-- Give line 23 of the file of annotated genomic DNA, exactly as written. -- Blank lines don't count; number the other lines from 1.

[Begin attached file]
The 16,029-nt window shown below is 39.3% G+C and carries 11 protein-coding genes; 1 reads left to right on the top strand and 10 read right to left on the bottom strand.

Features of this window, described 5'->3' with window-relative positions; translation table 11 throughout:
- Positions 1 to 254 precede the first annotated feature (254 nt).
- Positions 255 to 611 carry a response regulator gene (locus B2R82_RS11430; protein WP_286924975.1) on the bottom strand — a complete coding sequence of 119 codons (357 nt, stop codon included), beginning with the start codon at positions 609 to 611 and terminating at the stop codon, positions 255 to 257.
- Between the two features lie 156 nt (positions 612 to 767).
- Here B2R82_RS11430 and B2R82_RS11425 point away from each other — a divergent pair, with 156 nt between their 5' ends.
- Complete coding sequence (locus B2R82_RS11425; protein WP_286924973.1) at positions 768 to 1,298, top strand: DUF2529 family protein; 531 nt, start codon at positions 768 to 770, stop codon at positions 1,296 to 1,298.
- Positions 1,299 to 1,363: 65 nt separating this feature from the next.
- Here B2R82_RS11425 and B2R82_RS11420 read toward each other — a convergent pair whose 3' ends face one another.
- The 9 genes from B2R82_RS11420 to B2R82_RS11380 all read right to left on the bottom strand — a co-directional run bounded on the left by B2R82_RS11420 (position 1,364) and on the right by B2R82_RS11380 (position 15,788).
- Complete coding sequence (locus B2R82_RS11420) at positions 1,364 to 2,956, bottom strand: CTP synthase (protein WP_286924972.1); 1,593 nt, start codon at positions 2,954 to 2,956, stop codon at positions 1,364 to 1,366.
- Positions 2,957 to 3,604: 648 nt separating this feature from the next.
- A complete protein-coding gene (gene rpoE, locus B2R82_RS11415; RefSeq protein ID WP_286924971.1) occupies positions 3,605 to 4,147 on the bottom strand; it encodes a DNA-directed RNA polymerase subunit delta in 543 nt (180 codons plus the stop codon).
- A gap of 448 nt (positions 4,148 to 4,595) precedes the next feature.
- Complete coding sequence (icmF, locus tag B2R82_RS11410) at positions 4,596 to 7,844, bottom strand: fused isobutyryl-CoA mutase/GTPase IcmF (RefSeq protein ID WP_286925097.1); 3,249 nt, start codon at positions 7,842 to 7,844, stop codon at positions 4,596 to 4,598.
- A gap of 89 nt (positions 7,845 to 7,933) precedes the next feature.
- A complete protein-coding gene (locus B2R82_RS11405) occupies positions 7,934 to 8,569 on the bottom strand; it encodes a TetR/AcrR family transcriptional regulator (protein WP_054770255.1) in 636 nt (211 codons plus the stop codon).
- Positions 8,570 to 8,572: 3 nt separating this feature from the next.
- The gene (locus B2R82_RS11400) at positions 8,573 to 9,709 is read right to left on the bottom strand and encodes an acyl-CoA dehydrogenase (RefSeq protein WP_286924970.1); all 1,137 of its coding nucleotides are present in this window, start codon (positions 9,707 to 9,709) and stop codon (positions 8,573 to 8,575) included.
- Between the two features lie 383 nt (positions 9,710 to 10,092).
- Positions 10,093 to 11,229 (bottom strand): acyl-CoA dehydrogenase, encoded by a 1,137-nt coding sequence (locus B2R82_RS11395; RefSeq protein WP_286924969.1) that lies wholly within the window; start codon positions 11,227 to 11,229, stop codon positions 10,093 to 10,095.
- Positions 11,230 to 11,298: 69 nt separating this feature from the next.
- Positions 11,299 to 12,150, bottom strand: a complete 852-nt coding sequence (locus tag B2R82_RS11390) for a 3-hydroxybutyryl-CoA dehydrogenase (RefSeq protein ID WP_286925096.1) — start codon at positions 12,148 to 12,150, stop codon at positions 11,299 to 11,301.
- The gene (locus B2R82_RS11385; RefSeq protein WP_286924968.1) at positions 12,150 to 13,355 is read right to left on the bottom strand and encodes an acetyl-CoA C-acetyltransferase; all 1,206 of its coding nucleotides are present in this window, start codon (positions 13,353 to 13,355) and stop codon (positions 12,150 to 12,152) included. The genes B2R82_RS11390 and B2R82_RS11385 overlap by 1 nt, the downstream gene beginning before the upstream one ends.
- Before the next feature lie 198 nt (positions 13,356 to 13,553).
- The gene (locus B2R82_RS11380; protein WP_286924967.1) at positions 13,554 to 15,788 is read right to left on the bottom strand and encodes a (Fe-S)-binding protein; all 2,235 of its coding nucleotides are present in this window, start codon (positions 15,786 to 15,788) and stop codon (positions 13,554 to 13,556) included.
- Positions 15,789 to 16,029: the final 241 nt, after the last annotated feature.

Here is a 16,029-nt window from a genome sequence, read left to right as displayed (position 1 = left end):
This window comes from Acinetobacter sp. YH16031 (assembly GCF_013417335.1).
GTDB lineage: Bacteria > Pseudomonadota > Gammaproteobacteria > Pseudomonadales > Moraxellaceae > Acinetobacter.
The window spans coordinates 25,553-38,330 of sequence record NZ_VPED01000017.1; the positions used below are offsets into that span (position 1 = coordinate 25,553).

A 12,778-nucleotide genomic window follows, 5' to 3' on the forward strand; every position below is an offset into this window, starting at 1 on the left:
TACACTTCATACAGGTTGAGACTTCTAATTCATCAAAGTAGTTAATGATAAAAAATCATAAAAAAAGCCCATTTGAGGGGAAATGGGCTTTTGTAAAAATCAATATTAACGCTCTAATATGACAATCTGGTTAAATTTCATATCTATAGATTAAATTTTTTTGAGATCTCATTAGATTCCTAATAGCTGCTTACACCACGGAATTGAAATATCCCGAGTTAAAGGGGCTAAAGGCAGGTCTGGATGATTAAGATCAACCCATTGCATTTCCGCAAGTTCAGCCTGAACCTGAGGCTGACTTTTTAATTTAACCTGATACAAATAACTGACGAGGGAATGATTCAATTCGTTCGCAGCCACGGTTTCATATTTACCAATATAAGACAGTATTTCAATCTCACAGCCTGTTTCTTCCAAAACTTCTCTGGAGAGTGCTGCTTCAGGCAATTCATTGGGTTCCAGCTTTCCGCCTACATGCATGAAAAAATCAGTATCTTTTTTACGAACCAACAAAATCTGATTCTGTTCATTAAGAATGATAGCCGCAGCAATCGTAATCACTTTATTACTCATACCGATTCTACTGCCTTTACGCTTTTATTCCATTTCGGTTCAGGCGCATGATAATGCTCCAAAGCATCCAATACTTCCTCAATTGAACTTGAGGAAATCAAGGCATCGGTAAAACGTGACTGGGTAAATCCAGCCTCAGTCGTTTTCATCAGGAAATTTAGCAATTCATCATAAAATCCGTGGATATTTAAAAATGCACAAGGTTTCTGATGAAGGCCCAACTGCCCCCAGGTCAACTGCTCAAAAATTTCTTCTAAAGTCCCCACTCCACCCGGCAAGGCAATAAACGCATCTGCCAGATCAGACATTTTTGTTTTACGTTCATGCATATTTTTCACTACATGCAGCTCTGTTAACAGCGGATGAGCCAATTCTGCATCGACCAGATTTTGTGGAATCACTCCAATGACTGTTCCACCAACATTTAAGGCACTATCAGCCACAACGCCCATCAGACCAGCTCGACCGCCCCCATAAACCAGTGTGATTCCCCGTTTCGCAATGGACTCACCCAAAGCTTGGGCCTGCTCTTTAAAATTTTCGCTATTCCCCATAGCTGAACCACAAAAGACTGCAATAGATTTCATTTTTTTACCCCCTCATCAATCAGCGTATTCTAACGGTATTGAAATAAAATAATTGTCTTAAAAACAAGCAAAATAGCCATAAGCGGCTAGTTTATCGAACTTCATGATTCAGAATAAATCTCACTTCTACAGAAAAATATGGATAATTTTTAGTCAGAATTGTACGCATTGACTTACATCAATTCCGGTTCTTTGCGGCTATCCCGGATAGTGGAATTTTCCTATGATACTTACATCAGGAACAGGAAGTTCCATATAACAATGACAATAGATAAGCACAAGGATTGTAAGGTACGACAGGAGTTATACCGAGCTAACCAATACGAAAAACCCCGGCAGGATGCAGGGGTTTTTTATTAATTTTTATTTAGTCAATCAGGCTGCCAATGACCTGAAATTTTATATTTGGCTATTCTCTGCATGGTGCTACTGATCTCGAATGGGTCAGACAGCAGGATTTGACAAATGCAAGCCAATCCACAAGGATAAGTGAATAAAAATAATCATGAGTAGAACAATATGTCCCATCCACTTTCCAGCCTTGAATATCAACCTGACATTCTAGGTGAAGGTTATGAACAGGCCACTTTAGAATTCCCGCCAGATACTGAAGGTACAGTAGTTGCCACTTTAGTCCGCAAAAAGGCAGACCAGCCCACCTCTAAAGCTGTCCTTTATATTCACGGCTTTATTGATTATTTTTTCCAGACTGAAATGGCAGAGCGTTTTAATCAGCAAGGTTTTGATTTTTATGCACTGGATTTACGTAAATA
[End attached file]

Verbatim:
- Positions 11,299 to 12,150, bottom strand: a complete 852-nt coding sequence (locus tag B2R82_RS11390) for a 3-hydroxybutyryl-CoA dehydrogenase (RefSeq protein ID WP_286925096.1) — start codon at positions 12,148 to 12,150, stop codon at positions 11,299 to 11,301.